In our project, we used Wi-Fi to connect two ODIN chips on two GPS-RTK 2.

Major Objectives

ODIN Connection

Although we had some firmwork issue with ODIN chips during the first two weeks. However, we figured out how to solve this issue by initialized everything and used own configuration instead of provided configuration. After that, two ODIN chips can connect with each other through Wi-Fi.

GPS-RTK Navigation

We input the initial location, and final location, the vehicle will automatically drive from the starting point to its destination within 10 cm error.


Go to Goal Position (Within 10cm) from Anywhere

Driving Given Path

We input several GPS locations, connected each point to form a track. The vehicle will automatically follow the track and to the destination.


Following Track with GPS-RTK

Autonomous Driving using gradient descent

The General Idea

To build potential fields, so that the point that represents the robot is attracted by the goal and repelled by the obstacle region. The robot moves to a lower energy configuration and energy are minimized by following the negative gradient of the potential energy function.

Artificial Potential Field Methods

The Attractive Potential

– Uatt is the “attractive” potential --- move to the goal

10.PNGFigure 3.png

The Repulsive Potential

– Urep is the “repulsive” potential --- avoid obstacles

13.PNGFigure 5.png

Total Potential Function

– Uatt is the “attractive” potential --- move to the goal – Urep is the “repulsive” potential --- avoid obstacles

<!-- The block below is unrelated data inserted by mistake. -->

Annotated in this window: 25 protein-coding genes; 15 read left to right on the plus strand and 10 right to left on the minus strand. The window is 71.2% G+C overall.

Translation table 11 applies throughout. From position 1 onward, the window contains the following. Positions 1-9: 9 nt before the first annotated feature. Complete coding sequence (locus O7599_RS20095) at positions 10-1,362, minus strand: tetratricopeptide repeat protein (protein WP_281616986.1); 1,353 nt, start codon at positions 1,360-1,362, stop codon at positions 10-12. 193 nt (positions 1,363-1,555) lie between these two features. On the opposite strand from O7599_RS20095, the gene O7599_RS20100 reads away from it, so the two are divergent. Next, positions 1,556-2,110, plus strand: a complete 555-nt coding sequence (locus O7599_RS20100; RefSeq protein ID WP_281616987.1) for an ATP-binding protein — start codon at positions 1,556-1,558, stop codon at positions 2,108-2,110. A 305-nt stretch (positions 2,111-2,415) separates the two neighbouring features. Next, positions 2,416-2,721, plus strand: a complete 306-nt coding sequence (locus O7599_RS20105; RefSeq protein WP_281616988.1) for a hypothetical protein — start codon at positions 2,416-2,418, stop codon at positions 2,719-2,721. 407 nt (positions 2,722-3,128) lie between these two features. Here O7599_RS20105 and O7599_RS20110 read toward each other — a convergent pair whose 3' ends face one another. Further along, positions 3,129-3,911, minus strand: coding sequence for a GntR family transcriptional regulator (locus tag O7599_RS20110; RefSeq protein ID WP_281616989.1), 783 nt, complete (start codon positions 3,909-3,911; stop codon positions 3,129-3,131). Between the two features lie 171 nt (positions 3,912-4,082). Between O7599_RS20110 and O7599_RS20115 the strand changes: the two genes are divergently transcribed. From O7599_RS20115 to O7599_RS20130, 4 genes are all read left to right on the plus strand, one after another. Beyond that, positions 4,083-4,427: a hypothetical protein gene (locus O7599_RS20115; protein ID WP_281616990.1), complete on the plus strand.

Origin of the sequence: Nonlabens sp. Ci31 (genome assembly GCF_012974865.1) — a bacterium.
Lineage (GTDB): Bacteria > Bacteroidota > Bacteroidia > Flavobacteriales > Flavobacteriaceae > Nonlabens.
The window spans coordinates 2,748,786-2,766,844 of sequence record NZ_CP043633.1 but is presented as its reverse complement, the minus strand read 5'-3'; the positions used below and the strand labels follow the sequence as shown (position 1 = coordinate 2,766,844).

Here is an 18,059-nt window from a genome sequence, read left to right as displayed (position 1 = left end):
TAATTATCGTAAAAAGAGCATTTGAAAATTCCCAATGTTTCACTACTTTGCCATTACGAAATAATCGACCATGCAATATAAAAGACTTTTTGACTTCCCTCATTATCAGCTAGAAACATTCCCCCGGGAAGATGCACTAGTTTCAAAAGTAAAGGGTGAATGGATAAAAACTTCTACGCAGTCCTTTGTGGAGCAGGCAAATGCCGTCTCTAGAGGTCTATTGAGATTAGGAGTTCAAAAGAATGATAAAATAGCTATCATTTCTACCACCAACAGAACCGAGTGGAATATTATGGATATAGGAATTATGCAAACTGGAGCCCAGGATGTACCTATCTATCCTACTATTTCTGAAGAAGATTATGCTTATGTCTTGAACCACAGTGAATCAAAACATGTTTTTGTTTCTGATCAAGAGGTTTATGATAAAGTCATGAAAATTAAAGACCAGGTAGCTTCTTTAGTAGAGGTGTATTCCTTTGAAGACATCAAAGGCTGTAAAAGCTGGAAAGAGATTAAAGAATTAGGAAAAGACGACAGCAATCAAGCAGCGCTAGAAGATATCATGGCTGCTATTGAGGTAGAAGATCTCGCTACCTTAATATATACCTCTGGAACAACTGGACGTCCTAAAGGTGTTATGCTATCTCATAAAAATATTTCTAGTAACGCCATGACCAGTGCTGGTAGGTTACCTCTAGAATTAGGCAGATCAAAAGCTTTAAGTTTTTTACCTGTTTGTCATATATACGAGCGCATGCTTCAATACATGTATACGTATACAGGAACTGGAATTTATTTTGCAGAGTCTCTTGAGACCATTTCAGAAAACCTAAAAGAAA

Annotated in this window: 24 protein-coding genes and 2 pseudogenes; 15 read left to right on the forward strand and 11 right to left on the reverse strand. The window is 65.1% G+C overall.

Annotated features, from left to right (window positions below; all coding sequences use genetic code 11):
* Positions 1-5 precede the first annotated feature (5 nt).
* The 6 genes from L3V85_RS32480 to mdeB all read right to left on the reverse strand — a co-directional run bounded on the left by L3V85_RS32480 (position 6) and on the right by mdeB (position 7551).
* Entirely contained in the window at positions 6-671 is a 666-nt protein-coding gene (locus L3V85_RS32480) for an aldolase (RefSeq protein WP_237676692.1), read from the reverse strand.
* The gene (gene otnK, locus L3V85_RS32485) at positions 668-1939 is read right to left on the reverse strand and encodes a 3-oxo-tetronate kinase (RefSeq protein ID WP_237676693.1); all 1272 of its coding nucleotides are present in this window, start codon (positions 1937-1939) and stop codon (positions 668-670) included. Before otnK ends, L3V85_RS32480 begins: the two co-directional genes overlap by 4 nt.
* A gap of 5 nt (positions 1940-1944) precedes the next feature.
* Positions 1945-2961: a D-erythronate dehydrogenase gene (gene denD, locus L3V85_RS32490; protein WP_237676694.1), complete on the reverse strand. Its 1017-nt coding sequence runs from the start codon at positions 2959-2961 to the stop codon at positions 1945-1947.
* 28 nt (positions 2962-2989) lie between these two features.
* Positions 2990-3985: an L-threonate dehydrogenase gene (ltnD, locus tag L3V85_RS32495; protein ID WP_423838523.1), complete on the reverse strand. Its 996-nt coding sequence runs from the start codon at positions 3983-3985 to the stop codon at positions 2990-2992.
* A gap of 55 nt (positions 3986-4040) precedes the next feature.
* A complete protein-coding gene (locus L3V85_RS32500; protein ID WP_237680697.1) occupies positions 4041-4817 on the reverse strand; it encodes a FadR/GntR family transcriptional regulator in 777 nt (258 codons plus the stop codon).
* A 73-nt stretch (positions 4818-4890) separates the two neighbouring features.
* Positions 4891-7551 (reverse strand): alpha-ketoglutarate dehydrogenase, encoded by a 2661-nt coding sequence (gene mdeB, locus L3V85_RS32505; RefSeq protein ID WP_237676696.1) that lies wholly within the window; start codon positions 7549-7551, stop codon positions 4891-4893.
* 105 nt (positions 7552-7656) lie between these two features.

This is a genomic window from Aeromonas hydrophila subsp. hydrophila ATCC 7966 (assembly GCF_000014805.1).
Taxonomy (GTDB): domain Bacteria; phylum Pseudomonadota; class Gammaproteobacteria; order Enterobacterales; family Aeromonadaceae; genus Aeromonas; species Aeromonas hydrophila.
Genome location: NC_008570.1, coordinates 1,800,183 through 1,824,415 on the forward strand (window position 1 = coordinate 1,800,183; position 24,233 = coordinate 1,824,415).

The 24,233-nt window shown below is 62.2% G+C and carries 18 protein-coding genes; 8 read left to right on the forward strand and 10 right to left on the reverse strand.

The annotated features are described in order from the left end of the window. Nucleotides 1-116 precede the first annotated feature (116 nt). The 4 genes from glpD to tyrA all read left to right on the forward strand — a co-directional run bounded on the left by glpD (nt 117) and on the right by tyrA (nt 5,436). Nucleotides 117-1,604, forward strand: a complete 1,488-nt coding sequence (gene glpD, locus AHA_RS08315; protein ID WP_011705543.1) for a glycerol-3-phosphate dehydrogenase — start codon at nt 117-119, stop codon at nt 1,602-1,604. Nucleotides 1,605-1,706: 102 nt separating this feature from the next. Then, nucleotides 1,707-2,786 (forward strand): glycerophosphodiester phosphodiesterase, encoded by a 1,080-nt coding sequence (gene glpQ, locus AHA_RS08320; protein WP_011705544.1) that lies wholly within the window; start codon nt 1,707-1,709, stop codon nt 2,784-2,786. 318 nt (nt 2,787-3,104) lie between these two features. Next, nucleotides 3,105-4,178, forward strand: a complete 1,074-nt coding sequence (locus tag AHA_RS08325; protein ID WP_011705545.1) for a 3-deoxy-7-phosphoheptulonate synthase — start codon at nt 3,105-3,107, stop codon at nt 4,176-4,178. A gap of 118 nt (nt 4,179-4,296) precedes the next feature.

11.PNG Figure 4.png

Gradient Descent

Figure 1.png

Final Result

Input.png Output1.PNG

Python Code



We had a lot of trouble with our GPS-Odin module. Odin (WiFi and Bluetooth) on the C099-F9P was programmed factory default on rover Bluetooth and was in silent mode that wouldn't allow us to communicate with it through AT-Commands. Therefore, connecting two GPS, one as Rover and the other as Base station to transmit correction signals took almost 2 weeks of work.

Also, programming the Artificial potential fields faced with lots of wired errors as the Sympy library still has some unknown bugs and figuring them out required extensive searching through the internet.

Future Implement

  • Can implement to collect and train model while following the known path
  • Can make a delivery system with GPS-RTK
  • Can implement Gradient Descent Algorithm (can add a camera image to find path)


Our car is capable of correcting its direction to move towards a specified GPS location using RTK2 corrections from base GPS-RTK within 1-10cm and avoiding larger objects. From our demo, we can see that the system is not robust enough to fully navigate to multiple locations while avoiding objects.

Project Links



  1. Robotic Motion Planning: http://www.cs.cmu.edu/~motionplanning/lecture/Chap4-Potential-Field_howie.pdf
  2. Autonomous and Mobile Robotics: https://www.dis.uniroma1.it/~oriolo/amr/slides/MotionPlanning3_Slides.pdf
  3. C099-F9P related files and documents: https://www.u-blox.com/en/product-resources/property_file_product_filter/2543